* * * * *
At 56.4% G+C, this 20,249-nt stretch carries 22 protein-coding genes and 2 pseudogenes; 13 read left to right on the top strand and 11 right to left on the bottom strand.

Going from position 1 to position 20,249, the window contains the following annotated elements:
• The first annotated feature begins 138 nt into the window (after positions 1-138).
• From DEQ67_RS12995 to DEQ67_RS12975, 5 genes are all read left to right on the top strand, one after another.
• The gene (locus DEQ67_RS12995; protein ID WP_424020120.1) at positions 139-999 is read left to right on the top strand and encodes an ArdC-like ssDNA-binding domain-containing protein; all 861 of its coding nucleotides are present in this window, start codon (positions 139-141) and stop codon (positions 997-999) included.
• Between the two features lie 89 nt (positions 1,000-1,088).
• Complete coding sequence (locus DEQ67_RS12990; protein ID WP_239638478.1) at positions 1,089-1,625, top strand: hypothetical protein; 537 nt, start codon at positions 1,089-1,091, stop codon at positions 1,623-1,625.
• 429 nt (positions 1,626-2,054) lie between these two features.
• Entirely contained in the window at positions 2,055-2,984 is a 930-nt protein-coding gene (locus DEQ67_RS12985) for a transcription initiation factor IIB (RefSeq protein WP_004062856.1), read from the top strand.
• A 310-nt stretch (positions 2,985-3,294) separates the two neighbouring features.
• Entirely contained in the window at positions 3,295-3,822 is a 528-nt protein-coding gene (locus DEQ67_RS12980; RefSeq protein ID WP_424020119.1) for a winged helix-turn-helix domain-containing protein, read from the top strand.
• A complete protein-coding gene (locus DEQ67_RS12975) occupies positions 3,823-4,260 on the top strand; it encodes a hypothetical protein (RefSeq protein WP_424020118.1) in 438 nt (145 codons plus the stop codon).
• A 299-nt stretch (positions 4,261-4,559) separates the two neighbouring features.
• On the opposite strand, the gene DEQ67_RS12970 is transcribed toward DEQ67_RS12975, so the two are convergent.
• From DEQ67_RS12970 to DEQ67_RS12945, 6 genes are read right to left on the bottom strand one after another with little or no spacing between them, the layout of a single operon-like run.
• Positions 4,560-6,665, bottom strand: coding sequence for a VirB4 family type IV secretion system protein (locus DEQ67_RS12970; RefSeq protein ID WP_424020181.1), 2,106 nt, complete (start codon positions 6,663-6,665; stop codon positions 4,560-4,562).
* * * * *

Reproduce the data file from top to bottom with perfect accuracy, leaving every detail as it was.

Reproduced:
At 56.4% G+C, this 20,249-nt stretch carries 22 protein-coding genes and 2 pseudogenes; 13 read left to right on the top strand and 11 right to left on the bottom strand.

Going from position 1 to position 20,249, the window contains the following annotated elements:
• The first annotated feature begins 138 nt into the window (after positions 1-138).
• From DEQ67_RS12995 to DEQ67_RS12975, 5 genes are all read left to right on the top strand, one after another.
• The gene (locus DEQ67_RS12995; protein ID WP_424020120.1) at positions 139-999 is read left to right on the top strand and encodes an ArdC-like ssDNA-binding domain-containing protein; all 861 of its coding nucleotides are present in this window, start codon (positions 139-141) and stop codon (positions 997-999) included.
• Between the two features lie 89 nt (positions 1,000-1,088).
• Complete coding sequence (locus DEQ67_RS12990; protein ID WP_239638478.1) at positions 1,089-1,625, top strand: hypothetical protein; 537 nt, start codon at positions 1,089-1,091, stop codon at positions 1,623-1,625.
• 429 nt (positions 1,626-2,054) lie between these two features.
• Entirely contained in the window at positions 2,055-2,984 is a 930-nt protein-coding gene (locus DEQ67_RS12985) for a transcription initiation factor IIB (RefSeq protein WP_004062856.1), read from the top strand.
• A 310-nt stretch (positions 2,985-3,294) separates the two neighbouring features.
• Entirely contained in the window at positions 3,295-3,822 is a 528-nt protein-coding gene (locus DEQ67_RS12980; RefSeq protein ID WP_424020119.1) for a winged helix-turn-helix domain-containing protein, read from the top strand.
• A complete protein-coding gene (locus DEQ67_RS12975) occupies positions 3,823-4,260 on the top strand; it encodes a hypothetical protein (RefSeq protein WP_424020118.1) in 438 nt (145 codons plus the stop codon).
• A 299-nt stretch (positions 4,261-4,559) separates the two neighbouring features.
• On the opposite strand, the gene DEQ67_RS12970 is transcribed toward DEQ67_RS12975, so the two are convergent.
• From DEQ67_RS12970 to DEQ67_RS12945, 6 genes are read right to left on the bottom strand one after another with little or no spacing between them, the layout of a single operon-like run.
• Positions 4,560-6,665, bottom strand: coding sequence for a VirB4 family type IV secretion system protein (locus DEQ67_RS12970; RefSeq protein ID WP_424020181.1), 2,106 nt, complete (start codon positions 6,663-6,665; stop codon positions 4,560-4,562).